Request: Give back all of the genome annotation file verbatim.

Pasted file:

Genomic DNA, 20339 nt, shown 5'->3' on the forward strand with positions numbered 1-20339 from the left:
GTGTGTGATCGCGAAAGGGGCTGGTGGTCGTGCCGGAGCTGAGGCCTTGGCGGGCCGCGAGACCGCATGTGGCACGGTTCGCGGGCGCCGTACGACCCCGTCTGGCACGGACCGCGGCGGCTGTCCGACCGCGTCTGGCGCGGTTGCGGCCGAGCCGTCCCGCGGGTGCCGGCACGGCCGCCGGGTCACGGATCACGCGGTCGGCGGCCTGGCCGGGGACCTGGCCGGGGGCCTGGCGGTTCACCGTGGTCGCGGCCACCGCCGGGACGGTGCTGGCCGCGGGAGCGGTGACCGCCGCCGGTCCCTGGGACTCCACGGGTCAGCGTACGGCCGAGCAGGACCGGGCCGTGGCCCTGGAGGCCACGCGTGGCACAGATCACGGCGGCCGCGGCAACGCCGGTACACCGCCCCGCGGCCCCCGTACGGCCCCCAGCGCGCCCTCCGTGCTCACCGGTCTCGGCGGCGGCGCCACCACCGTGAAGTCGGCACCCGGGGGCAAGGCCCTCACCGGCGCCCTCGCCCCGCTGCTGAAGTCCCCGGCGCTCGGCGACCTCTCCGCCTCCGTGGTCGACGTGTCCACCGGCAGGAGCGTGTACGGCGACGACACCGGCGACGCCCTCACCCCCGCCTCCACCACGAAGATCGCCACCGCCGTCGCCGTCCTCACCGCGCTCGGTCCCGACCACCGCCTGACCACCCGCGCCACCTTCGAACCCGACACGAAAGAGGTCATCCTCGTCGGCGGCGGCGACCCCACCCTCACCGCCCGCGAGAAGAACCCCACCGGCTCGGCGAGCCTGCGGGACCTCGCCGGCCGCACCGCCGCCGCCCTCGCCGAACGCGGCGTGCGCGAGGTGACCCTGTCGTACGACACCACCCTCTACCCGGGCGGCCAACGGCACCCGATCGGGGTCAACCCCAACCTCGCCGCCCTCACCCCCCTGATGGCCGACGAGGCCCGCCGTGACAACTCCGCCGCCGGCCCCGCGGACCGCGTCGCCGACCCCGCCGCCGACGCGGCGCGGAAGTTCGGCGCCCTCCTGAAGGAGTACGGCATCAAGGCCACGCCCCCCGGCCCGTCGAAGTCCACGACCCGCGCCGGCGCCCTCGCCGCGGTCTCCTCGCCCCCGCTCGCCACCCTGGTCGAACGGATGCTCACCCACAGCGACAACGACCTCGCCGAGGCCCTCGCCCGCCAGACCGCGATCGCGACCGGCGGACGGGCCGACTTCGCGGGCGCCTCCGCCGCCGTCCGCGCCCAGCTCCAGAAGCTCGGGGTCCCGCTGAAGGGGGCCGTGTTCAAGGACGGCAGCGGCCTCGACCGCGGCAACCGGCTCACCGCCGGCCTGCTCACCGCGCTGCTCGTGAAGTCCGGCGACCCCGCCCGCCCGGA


Genomic DNA, 20339 nt, shown 5'->3' on the forward strand with positions numbered 1-20339 from the left:
GTGTGTGATCGCGAAAGGGGCTGGTGGTCGTGCCGGAGCTGAGGCCTTGGCGGGCCGCGAGACCGCATGTGGCACGGTTCGCGGGCGCCGTACGACCCCGTCTGGCACGGACCGCGGCGGCTGTCCGACCGCGTCTGGCGCGGTTGCGGCCGAGCCGTCCCGCGGGTGCCGGCACGGCCGCCGGGTCACGGATCACGCGGTCGGCGGCCTGGCCGGGGACCTGGCCGGGGGCCTGGCGGTTCACCGTGGTCGCGGCCACCGCCGGGACGGTGCTGGCCGCGGGAGCGGTGACCGCCGCCGGTCCCTGGGACTCCACGGGTCAGCGTACGGCCGAGCAGGACCGGGCCGTGGCCCTGGAGGCCACGCGTGGCACAGATCACGGCGGCCGCGGCAACGCCGGTACACCGCCCCGCGGCCCCCGTACGGCCCCCAGCGCGCCCTCCGTGCTCACCGGTCTCGGCGGCGGCGCCACCACCGTGAAGTCGGCACCCGGGGGCAAGGCCCTCACCGGCGCCCTCGCCCCGCTGCTGAAGTCCCCGGCGCTCGGCGACCTCTCCGCCTCCGTGGTCGACGTGTCCACCGGCAGGAGCGTGTACGGCGACGACACCGGCGACGCCCTCACCCCCGCCTCCACCACGAAGATCGCCACCGCCGTCGCCGTCCTCACCGCGCTCGGTCCCGACCACCGCCTGACCACCCGCGCCACCTTCGAACCCGACACGAAAGAGGTCATCCTCGTCGGCGGCGGCGACCCCACCCTCACCGCCCGCGAGAAGAACCCCACCGGCTCGGCGAGCCTGCGGGACCTCGCCGGCCGCACCGCCGCCGCCCTCGCCGAACGCGGCGTGCGCGAGGTGACCCTGTCGTACGACACCACCCTCTACCCGGGCGGCCAACGGCACCCGATCGGGGTCAACCCCAACCTCGCCGCCCTCACCCCCCTGATGGCCGACGAGGCCCGCCGTGACAACTCCGCCGCCGGCCCCGCGGACCGCGTCGCCGACCCCGCCGCCGACGCGGCGCGGAAGTTCGGCGCCCTCCTGAAGGAGTACGGCATCAAGGCCACGCCCCCCGGCCCGTCGAAGTCCACGACCCGCGCCGGCGCCCTCGCCGCGGTCTCCTCGCCCCCGCTCGCCACCCTGGTCGAACGGATGCTCACCCACAGCGACAACGACCTCGCCGAGGCCCTCGCCCGCCAGACCGCGATCGCGACCGGCGGACGGGCCGACTTCGCGGGCGCCTCCGCCGCCGTCCGCGCCCAGCTCCAGAAGCTCGGGGTCCCGCTGAAGGGGGCCGTGTTCAAGGACGGCAGCGGCCTCGACCGCGGCAACCGGCTCACCGCCGGCCTGCTCACCGCGCTGCTCGTGAAGTCCGGCGACCCCGCCCGCCCGGA